"Put simply, should the Church of England decide to carry out same-sex marriage in the future, it can itself amend legislation to effect this with the approval of Parliament."

    Yes, Maria, but that doesn't apply to the Church in Wales.

  • rate this
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    Comment number 6.

    ... is it fair that In Wales, where almost a third of people reported no religion, we are forced to accept religious doctrine that began with "The Fourth Lateran Council" (1215) which forbade clandestine marriage, and required marriages to be publicly announced in churches by priests.

    A secular marriage, a version of the ancient "Handfasting ", is all that's needed in the 21st century !

  • rate this
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    Comment number 5.

    #2 - Boxer, the CinW was linked to the CofE because the Bishops of the CinW asked to have the same treatment as the CofE as laid out in the introduction of this document: http://www.churchinwales.org.uk/press/display_press_release.php?prid=5397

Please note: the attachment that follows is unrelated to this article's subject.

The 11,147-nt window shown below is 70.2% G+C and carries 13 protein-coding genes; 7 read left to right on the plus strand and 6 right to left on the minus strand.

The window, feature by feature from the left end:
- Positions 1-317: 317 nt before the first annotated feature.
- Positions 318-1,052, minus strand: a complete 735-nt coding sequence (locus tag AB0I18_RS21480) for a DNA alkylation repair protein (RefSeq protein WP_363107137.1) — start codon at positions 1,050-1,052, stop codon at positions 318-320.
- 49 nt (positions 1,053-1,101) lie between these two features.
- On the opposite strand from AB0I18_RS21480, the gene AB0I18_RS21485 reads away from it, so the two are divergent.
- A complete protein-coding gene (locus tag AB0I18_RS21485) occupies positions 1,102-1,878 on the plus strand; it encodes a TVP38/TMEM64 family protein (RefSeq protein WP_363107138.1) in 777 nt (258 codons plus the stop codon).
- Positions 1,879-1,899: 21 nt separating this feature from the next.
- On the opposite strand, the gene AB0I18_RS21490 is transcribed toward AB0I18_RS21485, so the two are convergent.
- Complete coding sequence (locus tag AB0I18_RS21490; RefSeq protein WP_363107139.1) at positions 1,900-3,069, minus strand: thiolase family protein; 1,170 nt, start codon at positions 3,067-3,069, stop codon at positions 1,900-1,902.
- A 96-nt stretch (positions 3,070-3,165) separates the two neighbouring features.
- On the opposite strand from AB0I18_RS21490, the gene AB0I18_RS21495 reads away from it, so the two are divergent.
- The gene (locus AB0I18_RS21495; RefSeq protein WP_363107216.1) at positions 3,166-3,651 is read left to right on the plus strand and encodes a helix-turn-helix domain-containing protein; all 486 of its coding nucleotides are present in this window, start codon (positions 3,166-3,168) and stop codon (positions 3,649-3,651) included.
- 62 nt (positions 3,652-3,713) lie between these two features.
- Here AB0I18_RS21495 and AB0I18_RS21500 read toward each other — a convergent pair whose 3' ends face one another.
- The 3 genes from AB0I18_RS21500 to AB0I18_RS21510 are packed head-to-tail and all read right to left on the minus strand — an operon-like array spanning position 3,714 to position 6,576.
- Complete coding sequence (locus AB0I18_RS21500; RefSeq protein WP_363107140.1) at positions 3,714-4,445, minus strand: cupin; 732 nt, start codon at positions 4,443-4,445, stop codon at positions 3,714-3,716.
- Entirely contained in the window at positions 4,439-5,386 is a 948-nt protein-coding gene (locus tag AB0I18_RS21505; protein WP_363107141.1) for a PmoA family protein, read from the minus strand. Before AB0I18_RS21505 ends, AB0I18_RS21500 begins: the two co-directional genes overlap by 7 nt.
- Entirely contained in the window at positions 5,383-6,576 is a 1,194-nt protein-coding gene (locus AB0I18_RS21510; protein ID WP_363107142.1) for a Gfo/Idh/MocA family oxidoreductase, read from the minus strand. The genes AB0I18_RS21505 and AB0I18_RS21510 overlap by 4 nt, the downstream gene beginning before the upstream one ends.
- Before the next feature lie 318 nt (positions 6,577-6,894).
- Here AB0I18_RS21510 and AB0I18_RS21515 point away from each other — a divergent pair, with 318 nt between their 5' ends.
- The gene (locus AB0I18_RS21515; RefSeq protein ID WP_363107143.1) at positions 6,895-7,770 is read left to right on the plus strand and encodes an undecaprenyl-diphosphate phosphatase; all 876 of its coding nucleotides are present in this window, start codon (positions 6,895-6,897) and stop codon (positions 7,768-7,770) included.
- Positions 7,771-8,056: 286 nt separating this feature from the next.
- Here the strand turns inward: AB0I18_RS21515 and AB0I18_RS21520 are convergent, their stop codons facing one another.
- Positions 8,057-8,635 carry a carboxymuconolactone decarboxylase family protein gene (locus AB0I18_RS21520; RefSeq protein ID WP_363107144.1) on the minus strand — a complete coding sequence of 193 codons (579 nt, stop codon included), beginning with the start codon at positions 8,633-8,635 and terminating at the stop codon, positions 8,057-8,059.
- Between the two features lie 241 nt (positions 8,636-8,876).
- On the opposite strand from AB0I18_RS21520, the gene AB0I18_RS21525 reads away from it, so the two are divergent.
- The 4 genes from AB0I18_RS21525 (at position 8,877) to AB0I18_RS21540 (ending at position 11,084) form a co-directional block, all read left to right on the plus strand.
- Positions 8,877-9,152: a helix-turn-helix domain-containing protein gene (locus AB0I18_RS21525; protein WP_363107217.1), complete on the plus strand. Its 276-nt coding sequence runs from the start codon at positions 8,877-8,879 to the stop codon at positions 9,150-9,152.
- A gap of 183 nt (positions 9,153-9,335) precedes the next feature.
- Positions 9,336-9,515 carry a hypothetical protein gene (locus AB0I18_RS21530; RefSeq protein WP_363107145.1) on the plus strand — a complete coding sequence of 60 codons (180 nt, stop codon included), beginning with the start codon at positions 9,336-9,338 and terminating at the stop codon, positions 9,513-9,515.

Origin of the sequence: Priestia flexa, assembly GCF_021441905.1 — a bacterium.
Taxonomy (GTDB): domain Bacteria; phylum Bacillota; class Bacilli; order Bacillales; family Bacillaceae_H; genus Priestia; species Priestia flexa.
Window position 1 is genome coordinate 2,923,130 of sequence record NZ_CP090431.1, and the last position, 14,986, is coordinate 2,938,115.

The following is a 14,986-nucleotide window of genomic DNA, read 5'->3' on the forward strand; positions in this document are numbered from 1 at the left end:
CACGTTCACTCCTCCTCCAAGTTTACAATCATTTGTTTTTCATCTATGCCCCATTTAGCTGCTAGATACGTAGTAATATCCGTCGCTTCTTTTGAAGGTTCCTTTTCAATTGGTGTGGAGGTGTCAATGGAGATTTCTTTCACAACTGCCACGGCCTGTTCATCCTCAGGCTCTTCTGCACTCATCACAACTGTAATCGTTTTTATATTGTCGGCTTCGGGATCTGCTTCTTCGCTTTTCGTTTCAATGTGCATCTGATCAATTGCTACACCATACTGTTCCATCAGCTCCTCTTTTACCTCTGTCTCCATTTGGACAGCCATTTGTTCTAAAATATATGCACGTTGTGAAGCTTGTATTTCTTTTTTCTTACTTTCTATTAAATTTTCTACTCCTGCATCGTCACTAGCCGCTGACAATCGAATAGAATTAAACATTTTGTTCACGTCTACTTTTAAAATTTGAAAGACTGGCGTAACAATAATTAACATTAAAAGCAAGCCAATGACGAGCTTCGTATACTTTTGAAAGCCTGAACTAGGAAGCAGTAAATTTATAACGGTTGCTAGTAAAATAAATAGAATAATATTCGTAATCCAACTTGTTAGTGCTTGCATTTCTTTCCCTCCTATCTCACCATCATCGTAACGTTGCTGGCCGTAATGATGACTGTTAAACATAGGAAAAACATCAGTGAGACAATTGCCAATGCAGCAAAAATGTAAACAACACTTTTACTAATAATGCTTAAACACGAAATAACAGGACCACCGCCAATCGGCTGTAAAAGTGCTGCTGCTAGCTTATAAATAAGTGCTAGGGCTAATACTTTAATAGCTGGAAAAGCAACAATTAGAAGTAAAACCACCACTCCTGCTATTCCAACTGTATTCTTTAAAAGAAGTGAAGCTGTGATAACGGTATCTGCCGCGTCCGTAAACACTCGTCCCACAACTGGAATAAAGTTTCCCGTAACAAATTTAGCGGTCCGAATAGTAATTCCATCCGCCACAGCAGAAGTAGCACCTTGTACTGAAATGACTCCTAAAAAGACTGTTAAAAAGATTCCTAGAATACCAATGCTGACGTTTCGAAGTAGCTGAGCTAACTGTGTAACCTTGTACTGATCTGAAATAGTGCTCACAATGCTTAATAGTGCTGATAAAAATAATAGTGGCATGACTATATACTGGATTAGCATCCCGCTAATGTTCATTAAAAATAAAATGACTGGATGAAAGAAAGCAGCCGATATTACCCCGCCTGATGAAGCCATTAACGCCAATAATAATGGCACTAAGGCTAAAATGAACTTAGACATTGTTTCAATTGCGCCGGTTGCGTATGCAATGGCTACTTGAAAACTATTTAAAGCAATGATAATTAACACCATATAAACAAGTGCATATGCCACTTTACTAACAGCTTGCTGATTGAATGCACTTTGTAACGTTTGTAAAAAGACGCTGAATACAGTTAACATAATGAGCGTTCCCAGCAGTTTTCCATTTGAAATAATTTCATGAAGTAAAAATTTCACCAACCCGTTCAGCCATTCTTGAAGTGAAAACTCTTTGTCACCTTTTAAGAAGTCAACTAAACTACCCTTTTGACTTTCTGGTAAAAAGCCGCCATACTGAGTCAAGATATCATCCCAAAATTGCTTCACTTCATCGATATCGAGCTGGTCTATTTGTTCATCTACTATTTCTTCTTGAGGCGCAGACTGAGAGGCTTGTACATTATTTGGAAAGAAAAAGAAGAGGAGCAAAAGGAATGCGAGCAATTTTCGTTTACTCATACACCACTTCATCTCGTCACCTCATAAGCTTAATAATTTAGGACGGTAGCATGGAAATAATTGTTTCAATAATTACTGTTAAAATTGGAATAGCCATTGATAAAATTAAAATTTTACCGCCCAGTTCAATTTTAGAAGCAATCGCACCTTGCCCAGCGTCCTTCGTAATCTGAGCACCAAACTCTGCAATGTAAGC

Short sighted, but it's what we asked for.

  • rate this
    +2

    Comment number 4.

    If the possibility of having offspring is vital, then let the State and the Church be consistent and ban all women over the age of 55yrs , post hysterectomy etc.
    If not, then marraige exists for mutual comfort and support, and the simplistic view of the ignorant that there are two well-defined genders can be buried with heliocentricity.
    Two adult committed humans - sorted. That is marriage.

  • rate this
    -1

    Comment number 3.

    By all means let us have a ceremony backed by legal protocol in which declared partners of whatever sex may enjoy security in law afforded to married couples, but please do not confuse this with the traditional concept of marriage identified by the two nouns husband and wife.

  • rate this
    +1

    Comment number 2.

    If the purpose of the legislation re the CinW is to allow the option to 'opt-in' as MM states, then why do we need the legislation? That is the position left to all the other Churches, so why single out the CinW?

    Either MM is disingenuous, or CinW was linked to the CoE because no one realised that CinW has been disestablished for the last century.

  • rate this
    -1

    Comment number 1.

    ... this saga has to be the equal of "through the looking glass" !